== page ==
There are good policy reasons supporting this result. The conflict of interest law is a remedial statute. Everett Town Taxi Inc. v Aldennen of Everett, 366 Mass. 534, 536 (1974). It should be read broadly so as to effect its remedial purposes. See Levy v. Board of Reg. & Discipline in Medicine, 378 Mass. 519, 525 (1979). If a public official knows that he has been named a beneficiary in the will of someone with whom he has had official dealings, that person’s official treatment by that public official may be affected by the expectation of an inheritance. Even where a public official was not aware of the will while he was dealing officially with the citizen, the suspicion will always linger that he was so aware, no matter how much the matter is investigated. In addition, if a public official can inherit from a person with whom he has had official dealings, concerns will arise as to whether the public official may have in some way exerted undue influence on that person to persuade her to leave a significant bequest to him. In short, in the Commission’s view, confidence in government is undermined if public officials are allowed to inherit from people with whom they have had official dealings.
You raise several objections both to the conclusion that §3 applies to bequests, and to the foregoing public policy discussion. First, you note that in G.L. c. 268B, §1(g), the definition of “gift” excludes “anything of value received by inheritance.” You argue that if, in 1978, when G.L. c. 268B was adopted, the Legislature determined that bequests need not be reported in SFIs, it should follow that there is an inference that bequests are not covered by G.L. c. 268A, §3.
We do not find that argument persuasive. While it is not irrelevant that the Legislature chose to exclude bequests from gifts for SFI purposes, as the OGE opinion discussed above indicates, such an exclusion is not dispositive for substantive conflict of interest law purposes. The 268B reporting requirements serve purposes beyond just identifying possible 268A violations. (And not all relationships or events which would constitute c. 268A violations are required to be reported in SFIs.) It seems reasonable to conclude that in the absence of clear legislative language to the contrary, the exclusion of bequests from the term “gift” in 268B should have little impact on the question of whether bequests are to be included within the phrase “item of substantial value” as used in G.L. c. 268A, §3.
You also note that the House of Representatives, in adopting in 1977 a Code of Ethics for its members, officers, and employees, enacted a §12 which provided,
No member of the House, officer or employee shall knowingly accept gifts ... having an aggregate monetary equivalent value in excess of $35 in a calendar year from any person or entity having a direct interest in legislation before the General Court. Nor shall any member of the House, officer or employee accept any gift of cash from the aforementioned persons or entities. Gifts from relatives, bequests, awards of a nominal nature presented in recognition of public service, and commercially reasonable loans made in the ordinary course of business, are exempted from the aforementioned provisions.
Journal of the Home of Representatives, 11/10177, at 2264-2265. In 1979, the House amended §12 to incorporate the definition of gifts as appearing in 268B, §1. The amended version has continued to appear in the House Rules to the present.
You argue that if the members of the House believed that it was acceptable for a member or employee to accept a bequest even from someone with a direct interest in legislation that was pending, then certainly they should be able to accept a bequest from a constituent with no such interest. The House’s Code of Conduct is not, however, determinative of how G.L. c. 268A, §3 should be construed. Again, as with the exemption of bequests from G.L. c. 268B, §1, in the absence of clear legislative language as to how G.L. c. 268A, §3 should be construed, the Commission will construe it broadly so as to achieve its remedial purpose.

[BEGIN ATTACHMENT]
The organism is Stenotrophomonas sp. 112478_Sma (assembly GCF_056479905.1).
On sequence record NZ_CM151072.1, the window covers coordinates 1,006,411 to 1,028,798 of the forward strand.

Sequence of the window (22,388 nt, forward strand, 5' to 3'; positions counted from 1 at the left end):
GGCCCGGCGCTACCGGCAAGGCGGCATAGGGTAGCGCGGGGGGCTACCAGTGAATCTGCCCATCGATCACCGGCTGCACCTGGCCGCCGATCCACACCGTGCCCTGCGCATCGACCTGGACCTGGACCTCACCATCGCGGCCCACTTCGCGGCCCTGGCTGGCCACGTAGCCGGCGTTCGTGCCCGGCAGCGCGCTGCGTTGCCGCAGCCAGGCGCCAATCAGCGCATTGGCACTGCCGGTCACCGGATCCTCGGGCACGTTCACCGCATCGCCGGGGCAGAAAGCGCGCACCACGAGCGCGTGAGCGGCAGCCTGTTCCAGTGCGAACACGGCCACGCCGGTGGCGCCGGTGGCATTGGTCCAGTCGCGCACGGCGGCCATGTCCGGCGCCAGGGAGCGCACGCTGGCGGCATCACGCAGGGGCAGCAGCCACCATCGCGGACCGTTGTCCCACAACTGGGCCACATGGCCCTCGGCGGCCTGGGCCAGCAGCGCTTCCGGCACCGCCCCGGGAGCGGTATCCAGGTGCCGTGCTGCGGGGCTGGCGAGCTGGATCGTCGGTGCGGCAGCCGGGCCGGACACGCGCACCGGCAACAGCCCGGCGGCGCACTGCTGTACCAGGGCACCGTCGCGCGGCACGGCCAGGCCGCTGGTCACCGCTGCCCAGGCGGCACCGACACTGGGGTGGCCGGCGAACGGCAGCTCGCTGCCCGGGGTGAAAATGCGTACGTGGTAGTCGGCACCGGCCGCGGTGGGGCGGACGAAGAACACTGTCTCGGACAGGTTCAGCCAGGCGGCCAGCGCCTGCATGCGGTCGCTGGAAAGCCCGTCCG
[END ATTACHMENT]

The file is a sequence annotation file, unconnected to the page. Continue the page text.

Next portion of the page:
You also argue that the purposes of the statute are not served if bequests are covered because at the time when the bequest becomes of value (that is, when it is received), the decedent and the government official can no longer have a public relationship. Therefore, bequests should be distinguished because the decedent can no longer hope to gain anything by creating goodwill with the public official. Furthermore, if the public official did not know he was a named beneficiary while dealing with the testator, how could he be influenced in any way in the performance of his official duties? You argue that this fundamental difference between bequests and other gifts is the main underlying rationale for the House Rules cited above and the different treatment of bequests in the statute which created the Commission. St. 1978, c. 612.
While this argument is not without merit, the literal language of the statute makes no distinction between a person who gives an unlawful gratuity for past acts, with no expectation of any future dealings with the donee, and a person who gives a gratuity with an expectation of future acts to be performed. Both are explicitly covered. There are public policy implications in both situations. If a public official thought he might receive a gratuity for an official act even though he would know that he would never deal with that person again, that could influence the nature of his conduct in relation to the potential donor. If he knew he had been named a beneficiary by someone with whom he was having official dealings, that could very much influence his official treatment of the testator, just as it might influence a family member’s attitude towards a rich relative once the family member was named in the relative’s will. And, as already discussed, nothing should ultimately turn on whether it can be proved that the public official knew he was a beneficiary or that bequests are subject to change. The statute is prophylactic. It is intended to protect against the potential for conflict. See Quinn v. State Ethics Commission, 401 Mass. 210, 214 (1987).There is a potential for conflict where a person who is having official dealings with a state employee makes that person a beneficiary of his will. The best way to prevent such conflicts from arising is to have a rule, as do judges, that requires the public official not to accept the bequest.